The canal zigzags its way through the hospital, collecting valuable rainwater and helping to cool the surrounding courtyards during the sweltering summer months. It also serves as a barrier between the inpatient and outpatient departments, separating the two sides of the site across shared courtyards, without the need for a dividing wall, the report read.
The biannual RIBA Award aims to recognise the most significant and inspirational projects from around the world, according to the RIBA website.
Architect Kashef Mahboob Chowdhury designed the hospital. A graduate from Bangladesh University of Engineering and Technology (BUET), he also won the Aga Khan Award for Architecture 2019.
“There is water everywhere here,” said architect Kashef Mahboob Chowdhury, director of Urbana, “But it’s not always the useful kind.” Rising sea levels caused by the climate crisis have meant that the surrounding landscape of grain fields has been transformed into shrimp fisheries, while the groundwater has become too saline to use for most purposes.
In the rainy season, locals do everything they can to collect and store every last drop of fresh water. Kashef Mahboob Chowdhury has therefore designed the building to be a machine for rainwater harvesting, with every roof and courtyard surface draining into the central canal, which runs into two storage tanks at either end of the site.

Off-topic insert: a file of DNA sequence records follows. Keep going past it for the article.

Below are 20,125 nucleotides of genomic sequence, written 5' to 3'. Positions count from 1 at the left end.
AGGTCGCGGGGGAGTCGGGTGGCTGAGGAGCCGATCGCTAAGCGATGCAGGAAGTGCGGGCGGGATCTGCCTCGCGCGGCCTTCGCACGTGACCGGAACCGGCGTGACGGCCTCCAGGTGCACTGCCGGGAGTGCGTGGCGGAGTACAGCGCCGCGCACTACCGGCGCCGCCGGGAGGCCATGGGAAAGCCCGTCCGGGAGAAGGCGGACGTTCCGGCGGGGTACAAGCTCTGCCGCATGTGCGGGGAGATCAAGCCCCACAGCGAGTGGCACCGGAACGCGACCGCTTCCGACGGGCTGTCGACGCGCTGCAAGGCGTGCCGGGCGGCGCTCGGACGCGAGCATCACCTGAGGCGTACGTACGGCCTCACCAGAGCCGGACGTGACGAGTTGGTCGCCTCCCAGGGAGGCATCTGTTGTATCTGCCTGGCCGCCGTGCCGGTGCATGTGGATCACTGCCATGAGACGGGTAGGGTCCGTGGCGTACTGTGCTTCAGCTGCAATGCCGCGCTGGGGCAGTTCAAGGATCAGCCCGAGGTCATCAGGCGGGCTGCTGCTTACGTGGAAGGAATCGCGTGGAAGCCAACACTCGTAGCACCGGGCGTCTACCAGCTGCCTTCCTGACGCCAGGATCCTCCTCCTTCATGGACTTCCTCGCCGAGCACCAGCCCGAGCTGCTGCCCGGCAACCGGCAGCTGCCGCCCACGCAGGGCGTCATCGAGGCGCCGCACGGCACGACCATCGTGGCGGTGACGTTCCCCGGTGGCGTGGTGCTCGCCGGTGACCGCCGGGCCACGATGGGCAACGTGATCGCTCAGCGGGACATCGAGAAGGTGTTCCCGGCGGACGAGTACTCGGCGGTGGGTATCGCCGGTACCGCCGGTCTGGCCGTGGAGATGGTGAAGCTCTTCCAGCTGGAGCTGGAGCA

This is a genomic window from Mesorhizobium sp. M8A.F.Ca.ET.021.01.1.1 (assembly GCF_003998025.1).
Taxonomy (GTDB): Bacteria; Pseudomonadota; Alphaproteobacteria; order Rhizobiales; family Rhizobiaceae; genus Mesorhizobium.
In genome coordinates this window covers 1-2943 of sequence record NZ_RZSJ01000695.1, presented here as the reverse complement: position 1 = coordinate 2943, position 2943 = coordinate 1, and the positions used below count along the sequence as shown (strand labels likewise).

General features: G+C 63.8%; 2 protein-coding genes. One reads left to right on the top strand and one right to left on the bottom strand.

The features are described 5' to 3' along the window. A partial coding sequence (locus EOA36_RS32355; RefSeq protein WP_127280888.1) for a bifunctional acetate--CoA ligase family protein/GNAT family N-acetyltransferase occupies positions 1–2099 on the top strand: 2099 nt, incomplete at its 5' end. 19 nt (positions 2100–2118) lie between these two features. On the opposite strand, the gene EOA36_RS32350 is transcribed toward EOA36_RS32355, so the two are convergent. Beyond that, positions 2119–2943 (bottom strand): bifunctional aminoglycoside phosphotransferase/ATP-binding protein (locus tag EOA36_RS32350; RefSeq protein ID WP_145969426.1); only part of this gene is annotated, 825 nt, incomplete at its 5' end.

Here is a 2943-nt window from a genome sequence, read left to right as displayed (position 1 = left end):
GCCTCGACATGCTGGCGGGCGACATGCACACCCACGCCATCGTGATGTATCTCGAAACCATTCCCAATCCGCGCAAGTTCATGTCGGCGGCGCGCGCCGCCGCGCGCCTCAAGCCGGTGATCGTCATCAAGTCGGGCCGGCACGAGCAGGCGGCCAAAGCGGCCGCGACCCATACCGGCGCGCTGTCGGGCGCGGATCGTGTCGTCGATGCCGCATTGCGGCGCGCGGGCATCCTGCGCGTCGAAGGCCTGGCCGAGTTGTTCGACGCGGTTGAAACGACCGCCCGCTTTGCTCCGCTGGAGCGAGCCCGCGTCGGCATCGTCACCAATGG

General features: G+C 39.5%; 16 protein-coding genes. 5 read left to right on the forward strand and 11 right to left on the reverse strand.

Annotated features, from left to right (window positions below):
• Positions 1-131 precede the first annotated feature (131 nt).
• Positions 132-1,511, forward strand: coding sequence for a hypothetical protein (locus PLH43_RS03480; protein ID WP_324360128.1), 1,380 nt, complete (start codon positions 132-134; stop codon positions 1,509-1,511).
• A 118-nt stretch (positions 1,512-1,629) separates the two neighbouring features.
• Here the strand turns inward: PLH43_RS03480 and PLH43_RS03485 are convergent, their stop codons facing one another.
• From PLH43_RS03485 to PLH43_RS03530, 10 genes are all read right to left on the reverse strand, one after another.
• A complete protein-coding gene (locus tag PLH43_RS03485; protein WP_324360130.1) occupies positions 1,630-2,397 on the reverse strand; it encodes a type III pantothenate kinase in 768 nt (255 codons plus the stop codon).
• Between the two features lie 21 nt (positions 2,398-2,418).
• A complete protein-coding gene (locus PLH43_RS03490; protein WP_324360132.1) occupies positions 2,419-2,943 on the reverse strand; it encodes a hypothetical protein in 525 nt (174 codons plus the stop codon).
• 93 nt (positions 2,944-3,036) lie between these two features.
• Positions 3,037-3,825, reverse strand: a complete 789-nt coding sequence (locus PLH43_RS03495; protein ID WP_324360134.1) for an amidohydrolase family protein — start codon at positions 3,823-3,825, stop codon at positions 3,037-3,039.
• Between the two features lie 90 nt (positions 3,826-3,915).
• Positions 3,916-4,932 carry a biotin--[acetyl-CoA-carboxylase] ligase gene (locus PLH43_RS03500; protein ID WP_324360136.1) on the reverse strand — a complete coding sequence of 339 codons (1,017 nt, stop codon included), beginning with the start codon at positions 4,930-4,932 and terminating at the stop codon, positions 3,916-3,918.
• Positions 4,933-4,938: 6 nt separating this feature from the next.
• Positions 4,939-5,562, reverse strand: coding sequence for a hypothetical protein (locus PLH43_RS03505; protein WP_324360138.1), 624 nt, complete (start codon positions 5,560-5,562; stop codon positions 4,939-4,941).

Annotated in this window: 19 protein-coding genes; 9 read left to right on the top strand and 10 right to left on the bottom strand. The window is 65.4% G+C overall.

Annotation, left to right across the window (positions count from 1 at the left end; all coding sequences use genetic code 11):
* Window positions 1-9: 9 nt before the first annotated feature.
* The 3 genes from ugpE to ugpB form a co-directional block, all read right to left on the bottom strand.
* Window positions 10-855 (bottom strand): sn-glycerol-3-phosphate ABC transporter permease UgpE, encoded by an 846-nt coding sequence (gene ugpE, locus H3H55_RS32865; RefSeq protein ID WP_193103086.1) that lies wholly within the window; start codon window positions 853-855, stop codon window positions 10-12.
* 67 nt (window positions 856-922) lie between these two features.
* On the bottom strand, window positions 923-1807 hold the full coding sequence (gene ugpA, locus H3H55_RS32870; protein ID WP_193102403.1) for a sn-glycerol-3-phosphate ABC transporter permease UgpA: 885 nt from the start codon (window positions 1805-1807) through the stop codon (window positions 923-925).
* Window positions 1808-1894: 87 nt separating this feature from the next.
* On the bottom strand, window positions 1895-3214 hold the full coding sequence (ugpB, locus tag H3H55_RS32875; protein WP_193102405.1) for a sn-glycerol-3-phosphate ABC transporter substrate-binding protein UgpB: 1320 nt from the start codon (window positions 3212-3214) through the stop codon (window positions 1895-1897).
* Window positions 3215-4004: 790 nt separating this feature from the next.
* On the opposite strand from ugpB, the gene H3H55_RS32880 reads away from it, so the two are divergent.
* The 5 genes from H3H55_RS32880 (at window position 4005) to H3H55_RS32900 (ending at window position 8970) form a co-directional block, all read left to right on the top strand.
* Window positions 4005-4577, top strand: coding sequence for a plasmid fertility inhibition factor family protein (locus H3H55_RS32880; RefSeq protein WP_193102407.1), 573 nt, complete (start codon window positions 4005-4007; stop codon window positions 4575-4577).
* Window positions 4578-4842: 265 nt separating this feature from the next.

“When somebody is ill or needs care,” Kashef Mahboob Chowdhury said, “one of the most important things is the mental aspect of it, not just the physical care. I think the kind of spaces you inhabit during treatment – with a view of water and trees, the sounds of birds, the feel of a breeze – goes a long way towards healing.”
According to a Prothom Alo report, the hospital equipped with the state-of-art facilities was built on 2 acres of land at a cost of Tk 140 million in Soalia village of Satkhira’s Shyamnagar upazila. The entire hospital comprising with 20 buildings spreads over 47,772 square feet area.
Odile Decq, chair of the RIBA jury, said the project “embodies an architecture of humanity and protection,” adding that it is “relevant to critical global challenges, such as unequal access to healthcare and the crushing impact of climate breakdown on vulnerable communities.”
On receipt of the prize, Chowdhury said: “I am encouraged that this may inspire more of us to commit to an architecture of care both for humanity and for nature, to rise collectively to the urgencies that we face today on a planetary scale.”